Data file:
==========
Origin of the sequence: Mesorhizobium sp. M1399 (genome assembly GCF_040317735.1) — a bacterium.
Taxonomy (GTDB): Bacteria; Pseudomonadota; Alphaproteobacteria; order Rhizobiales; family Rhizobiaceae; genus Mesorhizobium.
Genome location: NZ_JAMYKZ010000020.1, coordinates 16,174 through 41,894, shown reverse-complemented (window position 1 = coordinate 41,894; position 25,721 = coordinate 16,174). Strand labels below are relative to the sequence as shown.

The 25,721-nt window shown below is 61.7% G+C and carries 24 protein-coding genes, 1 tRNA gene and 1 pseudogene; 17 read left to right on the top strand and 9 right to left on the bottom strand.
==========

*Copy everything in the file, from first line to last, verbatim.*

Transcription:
Origin of the sequence: Mesorhizobium sp. M1399 (genome assembly GCF_040317735.1) — a bacterium.
Taxonomy (GTDB): Bacteria; Pseudomonadota; Alphaproteobacteria; order Rhizobiales; family Rhizobiaceae; genus Mesorhizobium.
Genome location: NZ_JAMYKZ010000020.1, coordinates 16,174 through 41,894, shown reverse-complemented (window position 1 = coordinate 41,894; position 25,721 = coordinate 16,174). Strand labels below are relative to the sequence as shown.

The 25,721-nt window shown below is 61.7% G+C and carries 24 protein-coding genes, 1 tRNA gene and 1 pseudogene; 17 read left to right on the top strand and 9 right to left on the bottom strand.